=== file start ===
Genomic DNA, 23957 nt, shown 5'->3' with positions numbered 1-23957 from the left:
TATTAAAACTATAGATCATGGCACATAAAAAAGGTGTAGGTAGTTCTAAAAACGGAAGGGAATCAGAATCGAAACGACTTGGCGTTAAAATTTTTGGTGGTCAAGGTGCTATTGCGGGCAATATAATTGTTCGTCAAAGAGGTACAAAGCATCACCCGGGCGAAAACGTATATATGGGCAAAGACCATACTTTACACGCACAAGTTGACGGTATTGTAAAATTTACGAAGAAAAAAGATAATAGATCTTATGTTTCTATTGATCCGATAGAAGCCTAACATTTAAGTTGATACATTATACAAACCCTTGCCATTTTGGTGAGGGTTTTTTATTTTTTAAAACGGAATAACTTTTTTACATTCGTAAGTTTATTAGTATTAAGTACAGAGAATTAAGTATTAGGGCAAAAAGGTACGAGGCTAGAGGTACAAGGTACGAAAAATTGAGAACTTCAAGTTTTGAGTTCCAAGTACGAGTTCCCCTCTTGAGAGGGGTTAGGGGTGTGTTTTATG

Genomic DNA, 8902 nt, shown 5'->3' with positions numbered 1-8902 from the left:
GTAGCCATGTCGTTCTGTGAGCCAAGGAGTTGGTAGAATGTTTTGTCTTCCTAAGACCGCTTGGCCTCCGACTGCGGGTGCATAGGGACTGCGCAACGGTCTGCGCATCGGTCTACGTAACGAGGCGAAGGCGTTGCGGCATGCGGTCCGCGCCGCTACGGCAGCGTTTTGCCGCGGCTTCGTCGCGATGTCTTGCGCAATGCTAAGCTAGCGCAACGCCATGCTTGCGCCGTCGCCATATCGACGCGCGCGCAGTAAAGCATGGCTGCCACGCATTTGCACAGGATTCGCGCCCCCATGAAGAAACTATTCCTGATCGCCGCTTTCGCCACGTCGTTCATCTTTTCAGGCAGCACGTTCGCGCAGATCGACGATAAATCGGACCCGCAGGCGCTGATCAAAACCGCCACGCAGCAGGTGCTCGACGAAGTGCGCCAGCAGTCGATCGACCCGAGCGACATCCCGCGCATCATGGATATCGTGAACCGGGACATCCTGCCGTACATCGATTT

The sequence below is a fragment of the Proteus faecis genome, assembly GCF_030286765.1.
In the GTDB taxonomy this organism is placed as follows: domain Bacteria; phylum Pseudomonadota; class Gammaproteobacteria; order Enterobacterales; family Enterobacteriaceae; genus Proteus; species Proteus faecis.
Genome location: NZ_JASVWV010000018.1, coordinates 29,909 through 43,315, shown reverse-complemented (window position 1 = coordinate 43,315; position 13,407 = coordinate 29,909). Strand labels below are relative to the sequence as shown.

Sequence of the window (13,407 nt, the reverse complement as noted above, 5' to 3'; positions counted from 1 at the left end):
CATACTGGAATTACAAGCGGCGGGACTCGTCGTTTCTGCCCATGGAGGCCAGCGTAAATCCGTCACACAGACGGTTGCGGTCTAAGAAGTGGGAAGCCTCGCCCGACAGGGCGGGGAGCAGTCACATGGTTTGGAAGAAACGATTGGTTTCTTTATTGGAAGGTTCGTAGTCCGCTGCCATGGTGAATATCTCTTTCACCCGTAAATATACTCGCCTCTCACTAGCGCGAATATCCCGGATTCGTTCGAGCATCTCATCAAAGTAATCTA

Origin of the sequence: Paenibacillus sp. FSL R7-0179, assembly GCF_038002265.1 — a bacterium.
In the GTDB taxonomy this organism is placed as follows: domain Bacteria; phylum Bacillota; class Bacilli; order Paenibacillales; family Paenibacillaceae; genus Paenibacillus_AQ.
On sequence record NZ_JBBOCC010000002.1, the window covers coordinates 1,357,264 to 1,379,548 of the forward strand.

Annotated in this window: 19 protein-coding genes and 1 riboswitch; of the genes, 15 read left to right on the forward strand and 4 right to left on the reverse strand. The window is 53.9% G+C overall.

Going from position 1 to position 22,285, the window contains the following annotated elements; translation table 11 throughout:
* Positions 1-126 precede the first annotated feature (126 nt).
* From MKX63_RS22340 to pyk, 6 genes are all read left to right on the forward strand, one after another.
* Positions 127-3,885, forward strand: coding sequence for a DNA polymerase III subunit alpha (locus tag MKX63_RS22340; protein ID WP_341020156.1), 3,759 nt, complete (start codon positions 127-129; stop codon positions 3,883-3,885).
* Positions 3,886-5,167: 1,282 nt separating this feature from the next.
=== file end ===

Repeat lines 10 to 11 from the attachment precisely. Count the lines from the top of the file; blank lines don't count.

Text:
Origin of the sequence: Paenibacillus sp. FSL R7-0179, assembly GCF_038002265.1 — a bacterium.
In the GTDB taxonomy this organism is placed as follows: domain Bacteria; phylum Bacillota; class Bacilli; order Paenibacillales; family Paenibacillaceae; genus Paenibacillus_AQ.